One estimate is that at least half of the risky subprime deals have yet to surface, indicating much more bad news is on the way. But the second issue is of perhaps even greater concern: What are the long-term problems that could be created by the unwinding of a "massive pipeline" of existing leveraged buyout and other restructuring deals written in the last few months and predicated on pricing assumptions that no longer hold true? Many of these corporate deals were "priced aggressively or with risky structures, and it is impossible to get these deals done now. There is no acceptance for that type of risk," Gordon said.
"The markets have shut down" as investors wait for risk to be repriced,” he said, noting that the overhang is "billions of dollars in bridge loans" that have not yet been funded. The result? "We have seen this drag down markets that are fundamentally very sound, especially commercial real estate and the financial sector."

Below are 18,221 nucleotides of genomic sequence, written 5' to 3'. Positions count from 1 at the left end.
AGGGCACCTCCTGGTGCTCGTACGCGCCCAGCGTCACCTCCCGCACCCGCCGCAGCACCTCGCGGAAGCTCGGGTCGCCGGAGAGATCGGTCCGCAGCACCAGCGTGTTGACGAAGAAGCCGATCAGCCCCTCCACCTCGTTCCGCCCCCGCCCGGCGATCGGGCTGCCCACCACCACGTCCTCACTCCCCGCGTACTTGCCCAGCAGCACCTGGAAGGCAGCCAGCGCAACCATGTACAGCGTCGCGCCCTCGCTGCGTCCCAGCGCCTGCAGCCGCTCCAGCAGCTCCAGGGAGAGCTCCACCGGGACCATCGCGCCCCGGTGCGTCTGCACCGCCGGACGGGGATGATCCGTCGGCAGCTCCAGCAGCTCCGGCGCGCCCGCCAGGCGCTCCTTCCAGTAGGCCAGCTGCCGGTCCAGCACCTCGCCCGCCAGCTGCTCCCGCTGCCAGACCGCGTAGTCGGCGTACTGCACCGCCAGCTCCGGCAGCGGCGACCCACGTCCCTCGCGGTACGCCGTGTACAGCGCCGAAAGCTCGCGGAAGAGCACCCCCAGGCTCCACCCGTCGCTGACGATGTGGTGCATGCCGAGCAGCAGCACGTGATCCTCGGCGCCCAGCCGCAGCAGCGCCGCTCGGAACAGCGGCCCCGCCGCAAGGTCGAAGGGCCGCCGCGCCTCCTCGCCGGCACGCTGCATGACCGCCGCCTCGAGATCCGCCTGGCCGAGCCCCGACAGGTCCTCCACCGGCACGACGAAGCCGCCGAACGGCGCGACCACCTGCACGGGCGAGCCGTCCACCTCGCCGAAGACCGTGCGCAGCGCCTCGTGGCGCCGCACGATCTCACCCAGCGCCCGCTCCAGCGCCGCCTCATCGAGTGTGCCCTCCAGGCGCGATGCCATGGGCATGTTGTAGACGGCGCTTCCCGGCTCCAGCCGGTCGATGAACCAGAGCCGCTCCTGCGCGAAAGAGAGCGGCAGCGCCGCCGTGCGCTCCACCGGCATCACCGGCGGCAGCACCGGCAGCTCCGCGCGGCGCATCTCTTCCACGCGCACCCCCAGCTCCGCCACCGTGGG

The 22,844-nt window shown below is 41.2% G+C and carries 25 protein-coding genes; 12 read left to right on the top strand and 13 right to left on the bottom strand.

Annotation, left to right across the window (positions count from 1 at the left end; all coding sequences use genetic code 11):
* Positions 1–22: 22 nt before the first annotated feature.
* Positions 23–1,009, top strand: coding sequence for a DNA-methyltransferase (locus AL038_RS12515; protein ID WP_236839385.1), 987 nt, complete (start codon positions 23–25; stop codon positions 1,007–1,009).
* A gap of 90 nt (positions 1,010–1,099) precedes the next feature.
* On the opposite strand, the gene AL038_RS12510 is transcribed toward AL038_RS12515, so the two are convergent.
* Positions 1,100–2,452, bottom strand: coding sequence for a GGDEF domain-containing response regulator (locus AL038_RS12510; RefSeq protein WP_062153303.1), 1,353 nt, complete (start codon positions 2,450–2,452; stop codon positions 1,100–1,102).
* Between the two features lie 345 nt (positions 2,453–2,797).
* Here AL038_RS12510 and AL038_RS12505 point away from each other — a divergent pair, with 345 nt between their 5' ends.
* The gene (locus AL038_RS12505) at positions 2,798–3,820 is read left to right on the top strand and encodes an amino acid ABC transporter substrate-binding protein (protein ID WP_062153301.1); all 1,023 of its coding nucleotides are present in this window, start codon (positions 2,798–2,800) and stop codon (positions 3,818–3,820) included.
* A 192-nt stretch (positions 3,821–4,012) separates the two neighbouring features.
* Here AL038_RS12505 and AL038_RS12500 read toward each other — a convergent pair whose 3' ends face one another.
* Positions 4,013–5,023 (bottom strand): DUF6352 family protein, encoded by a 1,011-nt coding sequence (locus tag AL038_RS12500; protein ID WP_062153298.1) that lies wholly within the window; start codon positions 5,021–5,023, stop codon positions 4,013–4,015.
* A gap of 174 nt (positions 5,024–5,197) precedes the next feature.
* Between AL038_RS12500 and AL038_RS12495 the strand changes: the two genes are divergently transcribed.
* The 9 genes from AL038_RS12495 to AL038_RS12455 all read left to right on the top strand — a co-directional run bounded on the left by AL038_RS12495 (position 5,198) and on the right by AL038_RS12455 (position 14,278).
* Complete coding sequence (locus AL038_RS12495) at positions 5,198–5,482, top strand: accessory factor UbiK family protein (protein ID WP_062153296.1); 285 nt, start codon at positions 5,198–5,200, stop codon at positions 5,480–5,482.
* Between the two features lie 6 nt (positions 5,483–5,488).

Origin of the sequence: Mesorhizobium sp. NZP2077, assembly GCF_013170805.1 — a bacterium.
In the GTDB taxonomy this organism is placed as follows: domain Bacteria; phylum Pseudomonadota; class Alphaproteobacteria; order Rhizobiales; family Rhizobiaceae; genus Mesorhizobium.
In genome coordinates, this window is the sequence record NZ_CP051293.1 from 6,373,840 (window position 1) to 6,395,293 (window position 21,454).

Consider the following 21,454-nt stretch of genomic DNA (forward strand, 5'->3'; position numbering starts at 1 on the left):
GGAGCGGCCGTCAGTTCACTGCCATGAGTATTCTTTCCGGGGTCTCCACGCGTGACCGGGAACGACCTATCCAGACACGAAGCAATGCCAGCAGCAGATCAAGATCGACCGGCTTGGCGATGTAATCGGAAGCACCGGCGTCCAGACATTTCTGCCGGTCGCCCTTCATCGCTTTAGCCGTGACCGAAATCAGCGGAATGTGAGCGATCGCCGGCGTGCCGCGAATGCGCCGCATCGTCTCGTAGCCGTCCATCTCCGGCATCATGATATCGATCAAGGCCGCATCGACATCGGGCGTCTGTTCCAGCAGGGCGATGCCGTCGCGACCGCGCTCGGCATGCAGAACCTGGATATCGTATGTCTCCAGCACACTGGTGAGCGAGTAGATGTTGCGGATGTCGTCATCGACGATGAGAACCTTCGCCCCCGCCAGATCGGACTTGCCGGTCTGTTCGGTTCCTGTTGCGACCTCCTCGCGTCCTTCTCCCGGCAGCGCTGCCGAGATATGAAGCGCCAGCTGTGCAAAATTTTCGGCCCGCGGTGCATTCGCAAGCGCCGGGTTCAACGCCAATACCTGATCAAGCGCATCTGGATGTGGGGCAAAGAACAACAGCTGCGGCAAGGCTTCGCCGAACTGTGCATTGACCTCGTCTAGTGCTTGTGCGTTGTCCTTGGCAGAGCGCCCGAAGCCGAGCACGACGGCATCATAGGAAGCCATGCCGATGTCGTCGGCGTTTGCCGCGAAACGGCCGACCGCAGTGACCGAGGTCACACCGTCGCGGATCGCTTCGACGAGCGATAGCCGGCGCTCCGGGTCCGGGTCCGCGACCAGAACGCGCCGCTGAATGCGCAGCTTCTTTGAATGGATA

one of those lbo deals which was "priced aggressively or with risky structures" is none other than the tribune's sale to sam zell. i've not heard a word about it specifically -- but with credit conditions seeming to worsen daily in spite of central bank repos on the order of the gross national product of argentina, the completion of the deal is more questionable now than three weeks ago.
UPDATE: actually, now i have heard a word about it, however ill-founded but well-reasoned.
Shares in The Tribune Company (TRB) are off almost 4% today to $24.57. The price promised for an LBO lead by Sam Zell is $34.
The deal is now likely to die, in which case the public shareholders can hang onto the company, probably with the stock falling further.
Or, Zell can renegotiate in much the same way the the buyers of Home Depot (HD) Supply have. The debt needs to deal of this kind has simply gotten too expensive.
Zell's best bet may be to walk. Dow Jones (DJ) announced yesterday that ad lineage at The Wall Street Journal fell almost 21%.
And, Zell can read the papers.